database heading and pictures of mines

The record of accidents in Humanitarian Mine Action (HMA)

(These accidents have occurred during non-conflict or post-conflict demining activities
ranging from survey to post clearance Quality Control checks.)

On request, I am giving Independent Certificates of industry H&S compliance when appropriate,

Suggested training uses and related accident reports

Including Records separated by year

DDAS or RAPID?

Most databases contain summaries of data that has either been simplified or manipulated (or both). In my experience, the worst data is recorded as a tick-box summary made by a clerk who does not understand the material being summarised. In Humanitarian demining, the IMSMA accident records are an example of saving simplified and incomplete data for no apparent purpose other than to say that a record has been made. No one has ever been able to rely on IMSMA accident data to draw reliable and informed conclusions.

The Database of Demining Accidents is older and far more detailed than the IMSMA accident records. Whenever possible, it contains the original accident reports, photographs, statements and documents related to each accident. This website gives you access to the complete records in separately compiled "Reports". The only data excluded are the names of Victims, witnesses, Demining agencies and the investigators involved. Although each record has a search-summary at the start, these records include the original reports, (including errors and inconsistencies expressed in the investigator's own words) so that you do not have to rely on a summary. Each record ends with a brief "Analysis". This is intended to put the record in context and explain the "causes" that have been noted for the accident in the summary.

Accurate accident records should be kept in order to study them and learn how to avoid making the same mistakes in future. The fact that the most common causes of accidents recur repeatedly implies that lessons are not learned. Many demining professionals have written thanking me for giving them the chance to study accident data that is not available elsewhere. Some of the more obvious lessons that can be derived are apparent in the training section of this site.

Email me at avs(at)nolandmines.com if you have questions or an "accident search" that you want made. If you want the details of a particular accident, ask me and I will try to find it for you.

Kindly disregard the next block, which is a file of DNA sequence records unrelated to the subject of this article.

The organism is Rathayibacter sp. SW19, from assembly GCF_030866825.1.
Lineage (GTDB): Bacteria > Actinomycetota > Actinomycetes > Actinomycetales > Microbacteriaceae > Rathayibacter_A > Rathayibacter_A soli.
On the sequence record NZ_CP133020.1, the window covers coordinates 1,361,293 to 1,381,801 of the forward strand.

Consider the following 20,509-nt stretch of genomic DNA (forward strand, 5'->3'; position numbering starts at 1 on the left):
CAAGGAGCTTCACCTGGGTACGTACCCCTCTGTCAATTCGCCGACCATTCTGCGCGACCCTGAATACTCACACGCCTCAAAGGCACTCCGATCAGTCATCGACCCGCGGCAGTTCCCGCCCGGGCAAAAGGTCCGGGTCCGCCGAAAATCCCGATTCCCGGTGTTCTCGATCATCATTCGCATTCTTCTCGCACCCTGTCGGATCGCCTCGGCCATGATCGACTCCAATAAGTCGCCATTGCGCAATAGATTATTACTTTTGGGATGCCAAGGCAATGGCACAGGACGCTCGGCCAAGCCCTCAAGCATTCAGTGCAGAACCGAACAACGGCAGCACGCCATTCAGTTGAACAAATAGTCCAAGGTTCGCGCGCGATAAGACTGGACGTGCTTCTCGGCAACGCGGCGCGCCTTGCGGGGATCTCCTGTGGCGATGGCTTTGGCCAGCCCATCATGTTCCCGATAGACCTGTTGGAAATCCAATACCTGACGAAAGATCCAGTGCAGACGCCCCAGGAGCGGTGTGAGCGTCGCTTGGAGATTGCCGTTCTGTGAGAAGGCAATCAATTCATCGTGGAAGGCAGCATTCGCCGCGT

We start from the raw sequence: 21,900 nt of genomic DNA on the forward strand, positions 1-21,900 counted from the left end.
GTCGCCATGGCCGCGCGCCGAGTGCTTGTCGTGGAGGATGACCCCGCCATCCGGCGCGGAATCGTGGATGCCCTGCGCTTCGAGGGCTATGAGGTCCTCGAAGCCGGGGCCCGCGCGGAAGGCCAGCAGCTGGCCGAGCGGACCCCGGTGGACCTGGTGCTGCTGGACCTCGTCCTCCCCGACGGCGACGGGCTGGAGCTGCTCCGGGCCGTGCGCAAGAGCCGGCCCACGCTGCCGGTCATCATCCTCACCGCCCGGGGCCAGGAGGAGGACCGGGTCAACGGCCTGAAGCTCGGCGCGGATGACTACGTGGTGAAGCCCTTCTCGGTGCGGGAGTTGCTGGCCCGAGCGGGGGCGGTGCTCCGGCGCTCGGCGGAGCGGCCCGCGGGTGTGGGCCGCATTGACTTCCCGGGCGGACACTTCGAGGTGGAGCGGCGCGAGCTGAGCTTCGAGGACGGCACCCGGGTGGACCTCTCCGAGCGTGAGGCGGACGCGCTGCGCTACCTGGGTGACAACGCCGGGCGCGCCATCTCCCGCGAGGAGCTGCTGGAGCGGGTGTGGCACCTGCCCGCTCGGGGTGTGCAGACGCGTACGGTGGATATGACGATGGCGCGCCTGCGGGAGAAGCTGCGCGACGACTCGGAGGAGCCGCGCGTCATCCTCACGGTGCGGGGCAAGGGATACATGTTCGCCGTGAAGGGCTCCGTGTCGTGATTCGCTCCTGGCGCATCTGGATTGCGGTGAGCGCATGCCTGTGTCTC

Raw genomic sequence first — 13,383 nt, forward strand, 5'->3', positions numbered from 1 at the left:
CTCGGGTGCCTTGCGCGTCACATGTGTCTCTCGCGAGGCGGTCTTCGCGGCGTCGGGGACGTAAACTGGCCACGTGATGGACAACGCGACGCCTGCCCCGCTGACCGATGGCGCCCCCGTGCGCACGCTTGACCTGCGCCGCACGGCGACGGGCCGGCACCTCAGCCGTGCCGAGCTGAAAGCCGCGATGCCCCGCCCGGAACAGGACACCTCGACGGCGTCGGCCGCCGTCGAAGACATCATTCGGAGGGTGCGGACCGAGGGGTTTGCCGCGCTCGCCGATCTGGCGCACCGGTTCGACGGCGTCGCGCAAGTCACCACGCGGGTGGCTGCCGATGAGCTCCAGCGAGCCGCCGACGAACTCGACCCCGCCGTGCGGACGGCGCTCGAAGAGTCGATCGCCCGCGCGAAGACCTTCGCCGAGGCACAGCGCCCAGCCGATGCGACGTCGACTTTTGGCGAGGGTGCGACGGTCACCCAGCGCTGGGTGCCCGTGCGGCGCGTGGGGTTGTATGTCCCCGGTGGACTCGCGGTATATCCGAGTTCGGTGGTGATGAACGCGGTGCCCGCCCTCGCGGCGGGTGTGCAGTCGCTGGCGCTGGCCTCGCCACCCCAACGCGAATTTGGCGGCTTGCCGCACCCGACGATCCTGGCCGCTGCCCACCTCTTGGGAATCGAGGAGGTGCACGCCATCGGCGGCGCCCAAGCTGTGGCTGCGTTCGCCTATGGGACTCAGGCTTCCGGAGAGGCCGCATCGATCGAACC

Click here to open a sample Accident report, and here for an "interesting" report that has been recently updated.


MINOR UPDATE: 2016

This site is an independent asset. It is designed to allow you to read accident reports and to download a range of documents related to accidents in non-conflict or post-conflict demining. Names are reoved from the reports but they are not censored or selected to fit any bias. No reports are added based on anecdote or hearsay. For this reason, very few records describe accidents involving serving military personnel because those accident reports are rarely made public.

Thanks to those who have written supporting this effort and, especially to those who have made incident or accident reports available. The privacy of individuals who make accident records avalable is always respected.

Mines and ERW featured in accidents

Protective equipment may reduce injury but
avoiding accidents is the only way
to prevent injury.

For general information about Humanitarian Mine Action, click HERE.

 

 

 

 


USING ACCIDENT RECORDS FOR TRAINING

Providing examples of how not to do things can be a useful training aid, especially when the consequences are severe, and the example is real. Click on the link below to see some...

Suggested training uses
and related accident reports

...the records used as examples may also be of use to researchers.

ACCIDENT RECORDS
All accident records
Records by year, since 2005
Records sorted by activity
Records sorted by country
Record "notes"
Accidents or incidents?
Sending accident reports

Accidents involving submunitions

QUESTIONS?
Questions and answers
See also Comment

PAPERS
Papers on the database and related issues
The DDAS as a driving force in HMA

 

 

2005-2016 DDIV/DDAS, Andy Smith, AVS, Mine Action Specialist, UK